5 Notable WW2 Planes You’ve Never Heard Of!

5 Notable WW2 Planes You’ve Never Heard Of! | World War Wings Videos

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We’re all familiar with the iconic warbirds that have dominated the skies since their introduction. Yet, amidst the spotlight, there are lesser-known aircraft that have nearly faded into obscurity.

Here are five remarkable planes from World War II that deserve recognition.

Fiat G.55 Centauro

Wikimedia CC / Lorenzo Tomasi

An Italian fighter aircraft, the Centauro was known for its powerful engine and excellent performance. 

It was one of the best fighters produced by Italy during WWII but is often overshadowed by more famous aircraft like the Bf 109 or the Spitfire.

Bristol Beaufort

This British twin-engine torpedo bomber saw action in various theaters of WWII, including the Mediterranean, North Africa, and the Pacific. 

Because of this, at least 1,180 Beauforts were built by the British manufacturers.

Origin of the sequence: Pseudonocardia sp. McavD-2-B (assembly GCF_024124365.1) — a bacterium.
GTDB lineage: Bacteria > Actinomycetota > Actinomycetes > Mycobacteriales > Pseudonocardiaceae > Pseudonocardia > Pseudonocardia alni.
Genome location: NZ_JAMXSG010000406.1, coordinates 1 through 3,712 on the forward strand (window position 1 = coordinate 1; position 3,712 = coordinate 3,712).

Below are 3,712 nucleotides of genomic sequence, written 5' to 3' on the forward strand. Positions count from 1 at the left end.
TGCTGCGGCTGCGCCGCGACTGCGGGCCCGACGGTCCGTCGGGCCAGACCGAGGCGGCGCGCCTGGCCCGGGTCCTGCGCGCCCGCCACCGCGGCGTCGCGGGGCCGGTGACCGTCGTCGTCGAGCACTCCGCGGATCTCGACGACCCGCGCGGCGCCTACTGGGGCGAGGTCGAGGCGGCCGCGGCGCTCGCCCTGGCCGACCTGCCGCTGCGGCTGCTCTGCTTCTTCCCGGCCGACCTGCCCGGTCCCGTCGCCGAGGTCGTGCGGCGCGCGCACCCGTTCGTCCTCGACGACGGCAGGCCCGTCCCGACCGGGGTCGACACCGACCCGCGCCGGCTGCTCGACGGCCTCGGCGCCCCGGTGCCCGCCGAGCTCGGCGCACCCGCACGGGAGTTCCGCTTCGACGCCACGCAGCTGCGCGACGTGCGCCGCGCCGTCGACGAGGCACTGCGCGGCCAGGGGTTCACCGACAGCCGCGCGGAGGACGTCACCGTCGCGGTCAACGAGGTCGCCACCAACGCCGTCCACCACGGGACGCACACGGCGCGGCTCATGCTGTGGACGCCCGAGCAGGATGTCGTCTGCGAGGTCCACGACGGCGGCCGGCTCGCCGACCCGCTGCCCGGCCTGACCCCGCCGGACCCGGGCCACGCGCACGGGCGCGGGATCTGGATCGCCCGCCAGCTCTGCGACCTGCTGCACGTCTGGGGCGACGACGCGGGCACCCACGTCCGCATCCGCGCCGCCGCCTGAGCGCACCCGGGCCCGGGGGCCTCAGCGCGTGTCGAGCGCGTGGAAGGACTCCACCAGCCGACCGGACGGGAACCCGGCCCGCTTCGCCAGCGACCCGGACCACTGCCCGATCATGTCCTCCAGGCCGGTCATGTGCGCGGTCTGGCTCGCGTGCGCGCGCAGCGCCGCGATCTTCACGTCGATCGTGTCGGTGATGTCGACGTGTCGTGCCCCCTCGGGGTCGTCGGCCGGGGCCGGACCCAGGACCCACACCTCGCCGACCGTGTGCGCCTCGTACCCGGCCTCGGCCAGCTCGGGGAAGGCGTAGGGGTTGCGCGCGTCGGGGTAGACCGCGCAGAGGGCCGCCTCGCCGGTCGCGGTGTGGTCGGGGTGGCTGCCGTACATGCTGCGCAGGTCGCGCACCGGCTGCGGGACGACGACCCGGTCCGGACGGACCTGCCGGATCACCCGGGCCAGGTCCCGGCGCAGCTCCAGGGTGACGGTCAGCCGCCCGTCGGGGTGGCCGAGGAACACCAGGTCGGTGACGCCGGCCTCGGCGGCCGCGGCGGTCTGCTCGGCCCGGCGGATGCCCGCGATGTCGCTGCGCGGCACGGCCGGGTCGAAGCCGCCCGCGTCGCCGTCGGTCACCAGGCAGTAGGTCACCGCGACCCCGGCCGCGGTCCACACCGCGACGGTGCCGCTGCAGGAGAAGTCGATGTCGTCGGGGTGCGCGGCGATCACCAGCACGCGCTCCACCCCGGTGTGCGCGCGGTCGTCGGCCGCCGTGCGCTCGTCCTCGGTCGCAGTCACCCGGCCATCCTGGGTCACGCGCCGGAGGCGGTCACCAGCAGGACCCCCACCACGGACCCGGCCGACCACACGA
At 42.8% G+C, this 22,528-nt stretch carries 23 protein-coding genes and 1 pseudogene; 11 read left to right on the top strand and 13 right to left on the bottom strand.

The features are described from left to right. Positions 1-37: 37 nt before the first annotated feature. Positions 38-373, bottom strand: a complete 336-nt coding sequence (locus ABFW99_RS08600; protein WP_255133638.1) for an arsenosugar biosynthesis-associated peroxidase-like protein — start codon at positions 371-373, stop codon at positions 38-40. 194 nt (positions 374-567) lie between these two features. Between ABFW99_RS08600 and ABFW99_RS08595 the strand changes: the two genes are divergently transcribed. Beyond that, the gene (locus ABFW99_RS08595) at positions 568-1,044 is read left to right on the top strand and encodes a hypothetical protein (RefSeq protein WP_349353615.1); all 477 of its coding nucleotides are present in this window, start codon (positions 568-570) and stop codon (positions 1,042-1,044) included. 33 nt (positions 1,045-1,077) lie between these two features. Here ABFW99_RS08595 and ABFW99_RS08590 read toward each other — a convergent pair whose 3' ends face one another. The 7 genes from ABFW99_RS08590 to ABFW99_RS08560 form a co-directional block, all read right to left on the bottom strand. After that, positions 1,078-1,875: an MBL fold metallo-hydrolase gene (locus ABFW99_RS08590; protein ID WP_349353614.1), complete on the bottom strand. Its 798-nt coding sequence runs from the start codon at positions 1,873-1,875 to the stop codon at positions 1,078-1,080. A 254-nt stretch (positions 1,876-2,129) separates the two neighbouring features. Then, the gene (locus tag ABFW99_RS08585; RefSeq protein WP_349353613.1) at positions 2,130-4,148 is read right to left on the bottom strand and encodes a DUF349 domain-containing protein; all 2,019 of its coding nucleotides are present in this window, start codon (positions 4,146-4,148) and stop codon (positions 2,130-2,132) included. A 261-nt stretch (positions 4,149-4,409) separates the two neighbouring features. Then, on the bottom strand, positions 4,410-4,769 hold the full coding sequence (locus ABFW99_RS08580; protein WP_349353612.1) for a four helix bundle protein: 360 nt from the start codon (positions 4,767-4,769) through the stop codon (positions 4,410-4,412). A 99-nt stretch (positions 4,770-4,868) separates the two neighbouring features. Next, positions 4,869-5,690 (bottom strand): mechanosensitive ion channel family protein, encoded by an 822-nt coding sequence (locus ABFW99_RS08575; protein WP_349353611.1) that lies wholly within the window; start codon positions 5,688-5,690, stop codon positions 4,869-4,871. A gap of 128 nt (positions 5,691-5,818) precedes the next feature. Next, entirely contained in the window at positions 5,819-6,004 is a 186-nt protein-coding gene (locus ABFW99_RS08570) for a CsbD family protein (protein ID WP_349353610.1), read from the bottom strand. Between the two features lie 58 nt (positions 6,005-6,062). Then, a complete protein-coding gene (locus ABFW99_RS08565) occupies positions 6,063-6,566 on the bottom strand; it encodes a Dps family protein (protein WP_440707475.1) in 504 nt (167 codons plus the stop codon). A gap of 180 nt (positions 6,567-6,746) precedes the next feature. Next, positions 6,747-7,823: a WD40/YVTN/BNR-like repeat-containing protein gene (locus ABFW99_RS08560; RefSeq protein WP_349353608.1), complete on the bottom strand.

The Australian government also manufactured more than 700 Beaufort variants known as the DAP Beaufort.

Polikarpov I-16

Wikimedia CC / Alf van Beem

The Soviets’ fighter plane, the I-16, was notable for being the world’s first operational low-wing cantilever monoplane fighter with retractable landing gear.

It played a significant role in the Spanish Civil War and early stages of WWII, forming  the backbone of the Soviet Air Force.

Its importance tends to be overlooked compared to other Soviet aircraft like the Yakovlev Yak-3 or the Lavochkin La-5.

Focke-Wulf Fw 189 Uhu

Wikimedia CC / aviastar.org

A German twin-engine reconnaissance plane, notable for its distinctive twin-boom design and excellent visibility for its three-man crew. 

This recon plane had a rotating conical rear turret that was manually rotated. The turret’s opening provides the firing aperture for either a single or twin-mounted machine gun.

Caproni Campini N.1

Wikimedia CC / Law soma

To round off the list, we have the Caproni Campini N.1, an Italian experimental plane notable for being one of the first jet-powered aircraft to ever take off in 1940.

Although it didn’t see combat, its development contributed to the advancement of jet propulsion technology during World War II.

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